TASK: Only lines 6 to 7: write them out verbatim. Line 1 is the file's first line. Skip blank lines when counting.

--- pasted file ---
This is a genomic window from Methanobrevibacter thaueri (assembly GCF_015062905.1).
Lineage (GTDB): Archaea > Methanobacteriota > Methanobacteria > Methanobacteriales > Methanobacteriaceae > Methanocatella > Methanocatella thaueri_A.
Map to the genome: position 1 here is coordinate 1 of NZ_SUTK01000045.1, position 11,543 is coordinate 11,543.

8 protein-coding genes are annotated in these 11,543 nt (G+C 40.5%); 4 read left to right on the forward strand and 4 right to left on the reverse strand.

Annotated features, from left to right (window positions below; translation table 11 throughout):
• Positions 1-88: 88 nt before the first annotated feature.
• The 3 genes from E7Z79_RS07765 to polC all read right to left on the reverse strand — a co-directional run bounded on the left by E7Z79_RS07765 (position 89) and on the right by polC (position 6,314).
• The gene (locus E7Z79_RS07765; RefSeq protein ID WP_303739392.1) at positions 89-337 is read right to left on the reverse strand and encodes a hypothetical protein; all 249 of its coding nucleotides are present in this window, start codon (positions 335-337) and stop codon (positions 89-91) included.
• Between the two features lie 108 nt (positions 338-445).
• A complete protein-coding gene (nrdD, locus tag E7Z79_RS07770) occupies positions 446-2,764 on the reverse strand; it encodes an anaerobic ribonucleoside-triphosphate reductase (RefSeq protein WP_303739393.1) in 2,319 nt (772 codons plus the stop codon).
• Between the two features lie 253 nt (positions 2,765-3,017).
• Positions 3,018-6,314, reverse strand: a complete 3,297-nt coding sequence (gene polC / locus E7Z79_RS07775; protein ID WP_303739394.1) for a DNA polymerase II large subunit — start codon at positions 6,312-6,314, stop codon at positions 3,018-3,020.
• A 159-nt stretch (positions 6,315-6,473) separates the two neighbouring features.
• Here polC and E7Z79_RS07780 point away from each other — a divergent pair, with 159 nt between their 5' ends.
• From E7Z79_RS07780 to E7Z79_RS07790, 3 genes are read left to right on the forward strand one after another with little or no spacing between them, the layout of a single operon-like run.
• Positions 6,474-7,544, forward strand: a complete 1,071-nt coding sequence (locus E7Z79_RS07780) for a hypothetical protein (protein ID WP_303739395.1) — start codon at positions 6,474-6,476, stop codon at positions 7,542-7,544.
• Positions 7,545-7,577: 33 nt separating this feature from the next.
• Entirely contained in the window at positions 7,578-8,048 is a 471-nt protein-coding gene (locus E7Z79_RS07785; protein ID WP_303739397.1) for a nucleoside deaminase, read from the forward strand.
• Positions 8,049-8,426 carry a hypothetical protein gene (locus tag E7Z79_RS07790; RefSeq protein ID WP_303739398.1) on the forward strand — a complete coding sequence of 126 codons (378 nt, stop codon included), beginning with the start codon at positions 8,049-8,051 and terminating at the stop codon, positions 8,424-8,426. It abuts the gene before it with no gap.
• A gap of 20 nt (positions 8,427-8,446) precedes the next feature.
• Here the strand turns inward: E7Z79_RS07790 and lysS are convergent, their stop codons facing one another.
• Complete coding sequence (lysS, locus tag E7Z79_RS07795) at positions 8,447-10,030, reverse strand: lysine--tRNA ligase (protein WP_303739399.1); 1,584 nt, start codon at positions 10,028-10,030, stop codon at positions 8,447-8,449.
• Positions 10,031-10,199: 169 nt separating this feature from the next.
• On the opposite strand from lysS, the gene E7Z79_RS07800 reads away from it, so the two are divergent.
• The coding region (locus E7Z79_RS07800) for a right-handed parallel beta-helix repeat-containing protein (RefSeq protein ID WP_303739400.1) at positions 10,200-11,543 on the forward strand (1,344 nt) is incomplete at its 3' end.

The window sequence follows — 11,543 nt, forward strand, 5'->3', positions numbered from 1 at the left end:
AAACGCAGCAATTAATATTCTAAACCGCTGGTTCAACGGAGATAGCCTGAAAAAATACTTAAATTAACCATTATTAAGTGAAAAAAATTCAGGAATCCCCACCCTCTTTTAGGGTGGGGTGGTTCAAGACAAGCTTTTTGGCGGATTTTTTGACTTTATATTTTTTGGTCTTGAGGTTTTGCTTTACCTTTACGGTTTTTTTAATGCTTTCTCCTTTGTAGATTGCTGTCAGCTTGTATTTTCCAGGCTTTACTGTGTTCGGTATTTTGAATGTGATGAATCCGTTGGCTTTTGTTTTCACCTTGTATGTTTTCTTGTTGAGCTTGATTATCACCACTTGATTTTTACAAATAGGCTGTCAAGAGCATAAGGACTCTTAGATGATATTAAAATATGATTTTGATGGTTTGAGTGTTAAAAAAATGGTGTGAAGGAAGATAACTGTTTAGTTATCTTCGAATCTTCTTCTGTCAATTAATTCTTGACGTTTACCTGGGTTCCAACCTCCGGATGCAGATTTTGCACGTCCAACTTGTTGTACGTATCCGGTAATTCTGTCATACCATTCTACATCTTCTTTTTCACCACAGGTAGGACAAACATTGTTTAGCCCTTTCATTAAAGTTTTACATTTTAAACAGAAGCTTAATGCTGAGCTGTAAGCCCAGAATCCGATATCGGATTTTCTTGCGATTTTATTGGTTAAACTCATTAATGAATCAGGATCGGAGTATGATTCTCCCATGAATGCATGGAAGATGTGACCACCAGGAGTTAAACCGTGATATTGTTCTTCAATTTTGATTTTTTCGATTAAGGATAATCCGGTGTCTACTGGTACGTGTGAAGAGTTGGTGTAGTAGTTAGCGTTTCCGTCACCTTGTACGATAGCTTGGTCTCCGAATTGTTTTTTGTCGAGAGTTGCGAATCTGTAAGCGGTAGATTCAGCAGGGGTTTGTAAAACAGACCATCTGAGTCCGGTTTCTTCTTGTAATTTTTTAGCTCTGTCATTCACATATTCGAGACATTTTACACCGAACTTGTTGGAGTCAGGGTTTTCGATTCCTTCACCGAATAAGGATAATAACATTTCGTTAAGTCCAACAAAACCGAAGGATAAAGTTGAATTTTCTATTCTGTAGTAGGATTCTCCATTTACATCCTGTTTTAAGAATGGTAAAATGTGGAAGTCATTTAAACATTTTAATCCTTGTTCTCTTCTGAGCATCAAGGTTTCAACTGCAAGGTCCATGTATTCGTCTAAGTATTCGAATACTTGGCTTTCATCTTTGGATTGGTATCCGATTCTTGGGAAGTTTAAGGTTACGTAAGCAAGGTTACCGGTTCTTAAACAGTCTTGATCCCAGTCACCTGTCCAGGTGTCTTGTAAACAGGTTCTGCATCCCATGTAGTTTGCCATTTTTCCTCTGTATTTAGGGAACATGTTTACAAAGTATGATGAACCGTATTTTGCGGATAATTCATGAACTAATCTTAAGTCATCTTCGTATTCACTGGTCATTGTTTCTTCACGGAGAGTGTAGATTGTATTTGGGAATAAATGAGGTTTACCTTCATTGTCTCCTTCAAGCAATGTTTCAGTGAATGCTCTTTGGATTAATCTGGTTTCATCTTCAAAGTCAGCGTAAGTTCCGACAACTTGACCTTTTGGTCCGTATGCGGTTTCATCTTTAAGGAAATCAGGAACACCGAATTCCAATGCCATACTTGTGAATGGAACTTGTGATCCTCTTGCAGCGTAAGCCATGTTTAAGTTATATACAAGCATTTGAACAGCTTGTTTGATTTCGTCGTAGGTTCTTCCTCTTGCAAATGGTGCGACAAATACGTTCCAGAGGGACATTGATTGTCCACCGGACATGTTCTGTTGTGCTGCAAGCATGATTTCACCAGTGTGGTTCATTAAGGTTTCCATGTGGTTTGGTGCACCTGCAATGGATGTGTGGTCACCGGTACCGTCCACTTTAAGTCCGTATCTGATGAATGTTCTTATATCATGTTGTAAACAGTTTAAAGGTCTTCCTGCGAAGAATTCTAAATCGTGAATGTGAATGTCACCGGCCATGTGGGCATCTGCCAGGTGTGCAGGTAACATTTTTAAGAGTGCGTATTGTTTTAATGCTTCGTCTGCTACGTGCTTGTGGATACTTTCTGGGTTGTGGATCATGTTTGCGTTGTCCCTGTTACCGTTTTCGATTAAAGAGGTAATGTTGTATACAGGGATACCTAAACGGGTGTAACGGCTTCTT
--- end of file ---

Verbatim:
• Positions 1-88: 88 nt before the first annotated feature.
• The 3 genes from E7Z79_RS07765 to polC all read right to left on the reverse strand — a co-directional run bounded on the left by E7Z79_RS07765 (position 89) and on the right by polC (position 6,314).